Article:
The phrase “the struggle for Turkey’s soul” once served as shorthand for the perceived conflict between the country’s secular democratic values and Muslim religious values.
With the July 8, 2018 inauguration of Recep Tayyip Erdogan as Turkey’s President, democratic values and Muslim values now struggle with hyper-empowered Erdogan’s personal political goals and his devilish acquisition of authoritarian power. Pity Turkey’s soul and its citizens. Pity NATO. The political torque Erdogan’s power grab generates could crack the NATO alliance.
The Turkish Ottoman Empire missed the Enlightenment. The sultans made sure it did. Free speech threatens absolute monarchs. The Ottomans’ World War I defeat left a social, cultural, and political vacuum. Out of the post-war chaos, Turkish nationalists, under the leadership of Mustafa Kemal Ataturk, established the Republic of Turkey as a secular state.
Ataturk bequeathed Turkey what his greatest biographer, Andrew Mango, called “the structure of a democracy, not of a dictatorship.” He authored an orientation, not an ideology, creating a political, social, and cultural process that he believed would eventually make Turkey capable of perpetual self‐modernization. Ataturk was a political giant and a superb military commander. Eighty years after his death he remains a cult historical and political figure.
President Erdogan is a canny politician and, to be fair, Turkey’s most significant political figure since Ataturk. The green-eyed monster feeds his inner fire; Recep knows he disappears in Kemal’s giant shadow. Not capable of displacing Ataturk the man, he has chosen to replace Ataturk’s state, first under the guise of extending democracy, now behind the façade of maintaining stability. Erdogan also intends to remain in office over twice as long as Ataturk. Turkey 2034 will be an Erdoganist political construct, not Kemalist.
That last paragraph sketches a novelistic interpretation of Erdogan’s motives. It expands on the answer I gave at Hoover’s October 2017 Military History and Contemporary Conflict symposium after Barry Strauss asked me what I thought drove Erdogan—the deep drive that might shed light on his long-term vision for Turkey and help us craft policy responses to his challenge.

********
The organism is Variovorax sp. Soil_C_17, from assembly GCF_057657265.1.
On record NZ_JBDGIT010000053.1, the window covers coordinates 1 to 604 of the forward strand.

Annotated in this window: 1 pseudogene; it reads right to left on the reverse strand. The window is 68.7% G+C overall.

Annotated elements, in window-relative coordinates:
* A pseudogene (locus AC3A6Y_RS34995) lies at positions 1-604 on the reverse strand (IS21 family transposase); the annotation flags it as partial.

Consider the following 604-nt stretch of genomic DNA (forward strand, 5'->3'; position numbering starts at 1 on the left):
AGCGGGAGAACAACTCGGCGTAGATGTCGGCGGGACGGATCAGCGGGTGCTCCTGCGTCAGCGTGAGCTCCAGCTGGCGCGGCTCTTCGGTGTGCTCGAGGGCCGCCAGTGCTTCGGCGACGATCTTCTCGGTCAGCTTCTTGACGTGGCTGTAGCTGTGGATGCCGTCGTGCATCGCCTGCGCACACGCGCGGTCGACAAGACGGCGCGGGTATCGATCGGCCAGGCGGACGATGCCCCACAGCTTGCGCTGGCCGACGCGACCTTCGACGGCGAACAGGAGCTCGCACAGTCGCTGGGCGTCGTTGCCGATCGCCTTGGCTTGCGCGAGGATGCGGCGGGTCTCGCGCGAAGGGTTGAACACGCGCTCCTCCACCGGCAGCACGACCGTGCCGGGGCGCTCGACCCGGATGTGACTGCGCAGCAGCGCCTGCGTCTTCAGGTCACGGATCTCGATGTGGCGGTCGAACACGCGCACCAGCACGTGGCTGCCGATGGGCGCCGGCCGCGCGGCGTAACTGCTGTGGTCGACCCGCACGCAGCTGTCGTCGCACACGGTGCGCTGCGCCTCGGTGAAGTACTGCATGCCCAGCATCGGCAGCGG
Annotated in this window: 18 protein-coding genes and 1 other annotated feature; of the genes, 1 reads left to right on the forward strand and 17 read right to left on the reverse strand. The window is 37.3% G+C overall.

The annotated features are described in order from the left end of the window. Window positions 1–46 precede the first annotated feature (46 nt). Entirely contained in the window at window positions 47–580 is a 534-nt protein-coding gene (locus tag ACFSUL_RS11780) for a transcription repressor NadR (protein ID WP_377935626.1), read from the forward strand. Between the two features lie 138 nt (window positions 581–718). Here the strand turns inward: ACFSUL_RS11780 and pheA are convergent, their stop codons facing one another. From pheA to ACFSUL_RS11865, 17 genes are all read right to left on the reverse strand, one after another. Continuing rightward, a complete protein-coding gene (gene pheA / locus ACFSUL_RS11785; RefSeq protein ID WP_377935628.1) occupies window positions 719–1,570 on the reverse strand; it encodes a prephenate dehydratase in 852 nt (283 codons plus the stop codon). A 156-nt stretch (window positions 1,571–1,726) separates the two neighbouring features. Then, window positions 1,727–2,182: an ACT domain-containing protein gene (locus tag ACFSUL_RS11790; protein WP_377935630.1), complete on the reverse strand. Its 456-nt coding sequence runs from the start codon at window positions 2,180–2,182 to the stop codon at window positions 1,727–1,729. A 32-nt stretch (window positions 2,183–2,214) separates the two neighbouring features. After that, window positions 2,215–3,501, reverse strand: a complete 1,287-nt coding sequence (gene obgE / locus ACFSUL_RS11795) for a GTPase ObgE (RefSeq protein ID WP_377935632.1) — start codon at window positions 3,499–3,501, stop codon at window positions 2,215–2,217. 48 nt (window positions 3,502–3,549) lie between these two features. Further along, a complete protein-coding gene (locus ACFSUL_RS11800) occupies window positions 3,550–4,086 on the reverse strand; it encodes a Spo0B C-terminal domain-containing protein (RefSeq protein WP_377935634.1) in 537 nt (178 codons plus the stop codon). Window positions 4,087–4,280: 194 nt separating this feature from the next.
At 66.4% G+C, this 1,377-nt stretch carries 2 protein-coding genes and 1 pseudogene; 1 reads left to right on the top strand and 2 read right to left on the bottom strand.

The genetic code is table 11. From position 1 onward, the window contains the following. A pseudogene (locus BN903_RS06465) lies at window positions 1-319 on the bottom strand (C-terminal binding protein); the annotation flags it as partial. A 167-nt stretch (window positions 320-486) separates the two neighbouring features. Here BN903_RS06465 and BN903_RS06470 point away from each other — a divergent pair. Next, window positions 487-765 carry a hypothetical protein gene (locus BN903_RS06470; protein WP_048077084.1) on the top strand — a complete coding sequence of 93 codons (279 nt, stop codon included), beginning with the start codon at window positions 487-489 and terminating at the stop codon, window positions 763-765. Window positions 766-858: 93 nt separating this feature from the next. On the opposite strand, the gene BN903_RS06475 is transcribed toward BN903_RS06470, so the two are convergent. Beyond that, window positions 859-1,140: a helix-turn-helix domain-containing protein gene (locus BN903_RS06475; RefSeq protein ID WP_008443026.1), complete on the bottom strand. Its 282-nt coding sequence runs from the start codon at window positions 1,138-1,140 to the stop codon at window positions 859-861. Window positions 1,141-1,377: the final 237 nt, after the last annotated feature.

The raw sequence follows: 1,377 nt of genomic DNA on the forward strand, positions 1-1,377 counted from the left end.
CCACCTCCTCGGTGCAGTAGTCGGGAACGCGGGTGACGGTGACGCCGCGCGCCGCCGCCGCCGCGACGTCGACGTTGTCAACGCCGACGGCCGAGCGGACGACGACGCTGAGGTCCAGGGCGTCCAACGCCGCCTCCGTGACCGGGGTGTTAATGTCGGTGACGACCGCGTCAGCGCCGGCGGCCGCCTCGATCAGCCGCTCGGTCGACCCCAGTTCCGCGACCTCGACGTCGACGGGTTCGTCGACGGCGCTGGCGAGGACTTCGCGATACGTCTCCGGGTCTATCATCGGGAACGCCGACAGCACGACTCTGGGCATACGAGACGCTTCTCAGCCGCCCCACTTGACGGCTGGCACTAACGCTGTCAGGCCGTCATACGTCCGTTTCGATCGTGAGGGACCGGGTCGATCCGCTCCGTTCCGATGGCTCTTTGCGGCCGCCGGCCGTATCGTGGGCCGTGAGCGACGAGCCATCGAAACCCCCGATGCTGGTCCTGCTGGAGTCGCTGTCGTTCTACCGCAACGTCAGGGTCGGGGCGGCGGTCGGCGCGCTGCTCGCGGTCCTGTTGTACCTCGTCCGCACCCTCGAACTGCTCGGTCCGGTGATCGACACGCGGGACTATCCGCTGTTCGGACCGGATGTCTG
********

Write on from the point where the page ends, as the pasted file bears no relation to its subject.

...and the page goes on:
Novelistic speculations have numerous weaknesses. However, over the decades Erdogan has supplied plot points and psychologically-indicative dialog. We are able to assess action through time. Early in his career Erdogan routinely employed Islamist poetry: “Democracy is merely a train that we ride until we reach our destination. Mosques are our military barracks. Minarets are our spears.” That poetry led to his arrest for sedition. After his release he renounced his piously seditious poetry, claiming his fundamentalist views had fundamentally altered. His sudden commitment to Turkish democracy energized his “moderate Islamist” Justice and Development Party’s (AKP) 2002 victory over a tired and corrupted Republican Peoples Party (CHP). In 2003 the AKP became Turkey’s governing party with Erdogan serving as prime minister.
First he tested Kemal’s structure, then he began to dismantle it. Erdogan purged the military of suspected political opponents. A cunning narrative camouflaged his operation. He claimed European Union accession rules demanded he strip the military of its political powers and make certain Kemalist military coups entered history’s dustbin. Sometime in 2008, as Erdogan began pursuing the Ergenekon conspiracy of “secular fundamentalists” and other secret nationalist vigilante organizations, I finally realized whatever explanation du jour Erdogan offered for his actions, the dismantling scheme always expanded his personal power and influence.
The bizarre July 2016 coup follows the same pattern. The Turkish people defeated the coup. Ironically, Erdogan remains in office today because Turkish citizens (across Turkey’s complex political and ethnic spectrum) courageously defended their hard-won democracy—a democracy nine challenging decades in the making. In its aftermath, however, Erdogan used emergency powers to purge Gulenist Islamists and his political opponents. He dismantled elements of the democratic system that saved him and his government.